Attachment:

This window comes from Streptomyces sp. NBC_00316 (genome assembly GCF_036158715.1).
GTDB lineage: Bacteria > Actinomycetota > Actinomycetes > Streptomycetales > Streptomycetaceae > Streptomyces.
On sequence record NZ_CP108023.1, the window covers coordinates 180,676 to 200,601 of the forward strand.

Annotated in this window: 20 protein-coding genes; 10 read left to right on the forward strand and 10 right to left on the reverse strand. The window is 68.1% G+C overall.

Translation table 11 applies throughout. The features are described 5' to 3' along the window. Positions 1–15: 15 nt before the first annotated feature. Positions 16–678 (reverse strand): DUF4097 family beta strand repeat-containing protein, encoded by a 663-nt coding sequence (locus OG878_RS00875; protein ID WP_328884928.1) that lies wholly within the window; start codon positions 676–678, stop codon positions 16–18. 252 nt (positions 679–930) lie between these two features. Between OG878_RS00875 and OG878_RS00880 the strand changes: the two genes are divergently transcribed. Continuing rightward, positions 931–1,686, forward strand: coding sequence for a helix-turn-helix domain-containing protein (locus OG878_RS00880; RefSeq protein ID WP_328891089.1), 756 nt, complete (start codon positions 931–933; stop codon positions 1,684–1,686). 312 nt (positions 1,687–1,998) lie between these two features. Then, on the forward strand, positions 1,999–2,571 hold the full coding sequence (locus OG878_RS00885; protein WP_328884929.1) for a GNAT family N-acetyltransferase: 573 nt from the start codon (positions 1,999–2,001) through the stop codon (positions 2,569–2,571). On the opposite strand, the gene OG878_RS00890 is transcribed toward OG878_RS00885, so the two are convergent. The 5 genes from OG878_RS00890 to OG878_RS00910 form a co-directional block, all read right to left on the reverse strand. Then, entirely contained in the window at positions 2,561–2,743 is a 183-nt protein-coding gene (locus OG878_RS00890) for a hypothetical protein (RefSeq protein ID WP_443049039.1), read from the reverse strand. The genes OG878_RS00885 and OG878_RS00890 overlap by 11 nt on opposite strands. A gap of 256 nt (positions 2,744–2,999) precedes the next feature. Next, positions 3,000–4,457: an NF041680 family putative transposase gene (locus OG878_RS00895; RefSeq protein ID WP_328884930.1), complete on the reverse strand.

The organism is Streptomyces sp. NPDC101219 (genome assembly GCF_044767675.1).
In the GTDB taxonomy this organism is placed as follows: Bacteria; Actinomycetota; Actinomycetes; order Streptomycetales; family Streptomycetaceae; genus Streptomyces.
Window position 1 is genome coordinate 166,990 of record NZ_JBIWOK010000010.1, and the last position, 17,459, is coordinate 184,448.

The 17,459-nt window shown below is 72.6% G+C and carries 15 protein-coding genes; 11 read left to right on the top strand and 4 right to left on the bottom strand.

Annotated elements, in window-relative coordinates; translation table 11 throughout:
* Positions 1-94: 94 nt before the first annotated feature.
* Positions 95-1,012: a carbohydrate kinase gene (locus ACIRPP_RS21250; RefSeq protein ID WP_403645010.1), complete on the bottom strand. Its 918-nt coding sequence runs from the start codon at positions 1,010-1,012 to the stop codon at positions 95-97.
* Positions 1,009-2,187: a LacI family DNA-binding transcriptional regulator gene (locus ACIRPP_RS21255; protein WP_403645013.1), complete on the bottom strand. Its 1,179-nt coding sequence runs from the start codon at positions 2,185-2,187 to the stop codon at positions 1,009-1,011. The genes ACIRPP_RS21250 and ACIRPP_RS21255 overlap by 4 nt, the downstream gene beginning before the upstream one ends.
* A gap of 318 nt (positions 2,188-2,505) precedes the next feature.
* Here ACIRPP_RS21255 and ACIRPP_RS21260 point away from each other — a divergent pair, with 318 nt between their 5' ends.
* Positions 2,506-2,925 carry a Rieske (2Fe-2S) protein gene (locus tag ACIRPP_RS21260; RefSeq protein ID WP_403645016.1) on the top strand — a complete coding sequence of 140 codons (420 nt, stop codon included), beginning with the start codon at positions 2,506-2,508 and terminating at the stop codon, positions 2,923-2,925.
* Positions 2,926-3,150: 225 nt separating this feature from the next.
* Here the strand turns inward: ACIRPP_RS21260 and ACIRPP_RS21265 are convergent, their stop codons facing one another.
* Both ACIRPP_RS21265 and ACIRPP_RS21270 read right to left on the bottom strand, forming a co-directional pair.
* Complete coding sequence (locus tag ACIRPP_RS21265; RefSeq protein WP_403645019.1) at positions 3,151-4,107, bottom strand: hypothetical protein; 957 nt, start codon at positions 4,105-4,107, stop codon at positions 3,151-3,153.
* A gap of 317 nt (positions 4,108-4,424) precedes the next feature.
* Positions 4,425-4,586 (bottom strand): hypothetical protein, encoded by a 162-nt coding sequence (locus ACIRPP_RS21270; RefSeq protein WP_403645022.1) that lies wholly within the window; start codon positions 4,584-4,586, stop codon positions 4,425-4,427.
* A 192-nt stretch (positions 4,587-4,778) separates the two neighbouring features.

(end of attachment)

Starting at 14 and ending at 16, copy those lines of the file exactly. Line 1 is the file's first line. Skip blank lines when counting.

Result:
* A gap of 318 nt (positions 2,188-2,505) precedes the next feature.
* Here ACIRPP_RS21255 and ACIRPP_RS21260 point away from each other — a divergent pair, with 318 nt between their 5' ends.
* Positions 2,506-2,925 carry a Rieske (2Fe-2S) protein gene (locus tag ACIRPP_RS21260; RefSeq protein ID WP_403645016.1) on the top strand — a complete coding sequence of 140 codons (420 nt, stop codon included), beginning with the start codon at positions 2,506-2,508 and terminating at the stop codon, positions 2,923-2,925.